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Exploring the dynamic assembly/disassembly of a Golgi matrix protein under stress-conditions

Grant number: 21/10465-7
Support type:Scholarships abroad - Research Internship - Post-doctor
Effective date (Start): February 01, 2022
Effective date (End): January 31, 2023
Field of knowledge:Biological Sciences - Biophysics - Molecular Biophysics
Principal researcher:Antonio José da Costa Filho
Grantee:Luis Felipe Santos Mendes
Supervisor abroad: Roland Riek
Home Institution: Faculdade de Filosofia, Ciências e Letras de Ribeirão Preto (FFCLRP). Universidade de São Paulo (USP). Ribeirão Preto , SP, Brazil
Research place: Swiss Federal Institute of Technology Zurich, Switzerland  
Associated to the scholarship:17/24669-8 - Unraveling the molecular bases of the early protein secretory pathway in humans using biophysical techniques, BP.PD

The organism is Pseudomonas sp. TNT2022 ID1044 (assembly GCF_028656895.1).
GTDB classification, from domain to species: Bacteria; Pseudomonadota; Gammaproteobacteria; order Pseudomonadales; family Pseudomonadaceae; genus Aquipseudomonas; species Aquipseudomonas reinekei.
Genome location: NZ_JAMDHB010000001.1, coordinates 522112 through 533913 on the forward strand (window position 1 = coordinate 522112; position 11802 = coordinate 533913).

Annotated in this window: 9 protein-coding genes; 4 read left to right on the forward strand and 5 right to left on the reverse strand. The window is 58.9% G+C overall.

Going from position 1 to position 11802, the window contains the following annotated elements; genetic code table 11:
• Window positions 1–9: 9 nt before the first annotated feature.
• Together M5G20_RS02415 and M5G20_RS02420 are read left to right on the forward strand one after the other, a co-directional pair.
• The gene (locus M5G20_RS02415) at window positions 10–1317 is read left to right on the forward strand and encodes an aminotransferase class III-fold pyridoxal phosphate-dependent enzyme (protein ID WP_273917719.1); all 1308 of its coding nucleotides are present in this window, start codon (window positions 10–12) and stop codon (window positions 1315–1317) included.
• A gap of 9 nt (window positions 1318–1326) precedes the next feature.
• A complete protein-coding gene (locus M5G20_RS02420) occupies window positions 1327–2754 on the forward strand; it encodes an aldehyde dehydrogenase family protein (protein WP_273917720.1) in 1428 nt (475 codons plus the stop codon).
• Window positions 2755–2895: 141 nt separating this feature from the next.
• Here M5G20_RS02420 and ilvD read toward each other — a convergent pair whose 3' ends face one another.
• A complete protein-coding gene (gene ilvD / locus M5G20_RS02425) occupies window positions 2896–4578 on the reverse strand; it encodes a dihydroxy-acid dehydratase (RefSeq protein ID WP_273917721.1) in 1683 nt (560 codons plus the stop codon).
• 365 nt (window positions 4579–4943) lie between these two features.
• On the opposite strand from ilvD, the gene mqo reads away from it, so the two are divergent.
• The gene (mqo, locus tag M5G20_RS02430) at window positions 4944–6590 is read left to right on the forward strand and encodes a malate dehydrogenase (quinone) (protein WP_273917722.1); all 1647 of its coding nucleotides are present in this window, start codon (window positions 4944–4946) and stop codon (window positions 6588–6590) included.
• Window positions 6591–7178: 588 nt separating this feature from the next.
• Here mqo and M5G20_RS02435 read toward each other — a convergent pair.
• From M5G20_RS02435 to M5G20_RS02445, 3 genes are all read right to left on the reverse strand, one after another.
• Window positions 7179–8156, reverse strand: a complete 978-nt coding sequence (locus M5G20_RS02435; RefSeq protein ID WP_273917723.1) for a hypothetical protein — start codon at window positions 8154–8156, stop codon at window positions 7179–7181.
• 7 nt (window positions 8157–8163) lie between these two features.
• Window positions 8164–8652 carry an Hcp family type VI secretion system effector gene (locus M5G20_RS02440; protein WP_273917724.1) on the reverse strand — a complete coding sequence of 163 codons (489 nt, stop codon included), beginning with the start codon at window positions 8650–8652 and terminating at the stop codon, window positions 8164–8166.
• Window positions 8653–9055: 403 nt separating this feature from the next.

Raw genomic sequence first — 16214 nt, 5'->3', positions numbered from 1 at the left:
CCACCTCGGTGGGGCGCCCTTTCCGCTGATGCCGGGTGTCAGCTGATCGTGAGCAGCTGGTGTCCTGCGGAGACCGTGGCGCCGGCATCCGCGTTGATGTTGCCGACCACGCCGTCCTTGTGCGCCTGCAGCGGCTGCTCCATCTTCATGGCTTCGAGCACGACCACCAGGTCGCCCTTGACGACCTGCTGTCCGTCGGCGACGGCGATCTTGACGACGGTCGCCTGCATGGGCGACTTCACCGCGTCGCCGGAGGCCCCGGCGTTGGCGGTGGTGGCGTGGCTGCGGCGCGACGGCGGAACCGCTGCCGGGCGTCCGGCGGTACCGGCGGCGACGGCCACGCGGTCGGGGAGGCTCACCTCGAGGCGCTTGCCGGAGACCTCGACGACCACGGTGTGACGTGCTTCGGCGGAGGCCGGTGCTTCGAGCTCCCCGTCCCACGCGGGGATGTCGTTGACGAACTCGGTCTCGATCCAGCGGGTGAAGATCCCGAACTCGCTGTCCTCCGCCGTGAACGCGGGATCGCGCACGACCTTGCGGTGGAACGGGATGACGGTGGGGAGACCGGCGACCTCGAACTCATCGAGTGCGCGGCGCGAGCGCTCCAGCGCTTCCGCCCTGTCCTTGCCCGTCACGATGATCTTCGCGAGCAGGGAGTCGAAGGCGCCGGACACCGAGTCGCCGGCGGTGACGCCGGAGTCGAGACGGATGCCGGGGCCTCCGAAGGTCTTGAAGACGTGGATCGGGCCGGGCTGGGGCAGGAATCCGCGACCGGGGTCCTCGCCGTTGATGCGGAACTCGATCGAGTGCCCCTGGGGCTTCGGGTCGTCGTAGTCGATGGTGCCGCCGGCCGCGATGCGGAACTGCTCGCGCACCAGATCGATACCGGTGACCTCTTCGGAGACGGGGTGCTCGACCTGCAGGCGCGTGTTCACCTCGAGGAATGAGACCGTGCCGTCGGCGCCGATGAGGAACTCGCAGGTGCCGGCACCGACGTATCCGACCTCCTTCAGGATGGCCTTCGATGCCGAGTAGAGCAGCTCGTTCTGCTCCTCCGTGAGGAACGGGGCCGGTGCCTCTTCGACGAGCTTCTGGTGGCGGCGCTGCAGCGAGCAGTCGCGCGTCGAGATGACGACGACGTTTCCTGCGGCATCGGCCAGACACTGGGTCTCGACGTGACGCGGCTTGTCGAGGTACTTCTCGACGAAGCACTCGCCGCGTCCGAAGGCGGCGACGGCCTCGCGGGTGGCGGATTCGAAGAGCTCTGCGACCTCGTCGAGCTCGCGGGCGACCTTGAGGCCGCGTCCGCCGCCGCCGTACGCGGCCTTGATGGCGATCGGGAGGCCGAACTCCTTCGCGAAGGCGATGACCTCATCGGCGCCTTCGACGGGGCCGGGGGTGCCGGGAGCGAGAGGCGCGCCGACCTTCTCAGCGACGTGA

Eukaryotic cells have a complex and regulated secretory system that can deal with up to 30% of the total proteome. A subfamily of the Golgi matrix proteins called Golgi Reassembly and Stacking Proteins (GRASP), which are critical players in the unconventional, stress-induced, secretory pathway (UPS), was also shown to be fundamental for the Golgi dynamics during mitosis/apoptosis and Golgi ribbon formation. GRASPs have an in vitro tendency of forming a condensed phase with a solid-like character under stress conditions, known as the amyloid-state. The GRASP amyloid formation tendency was also observed in vivo in conditions that trigger UPS and heat shock response (HSR). Therefore, GRASP structural plasticity and its ability to form complex arrangements seem to be a new piece of information that needs to be accounted for when describing their many cell roles. The condensate formation needs to be fully reversible for the cells to return to their native conditions after the stress conditions are removed. However, the mechanism of GRASP fibres dissociation remains elusive. Since proteins in physiological conditions are near the supersaturation limits at their typical cellular concentrations, GRASP condensates might also play an important role in Golgi organization under native conditions, a hypothesis still unexplored. This proposal intends to explore the dynamic of GRASP aggregation/disaggregation under stress-relevant conditions and their morphology variations using high-resolution techniques. GRASP fibres association with the membranes will also be explored to map GRASP involvement in cell stress and normal conditions.

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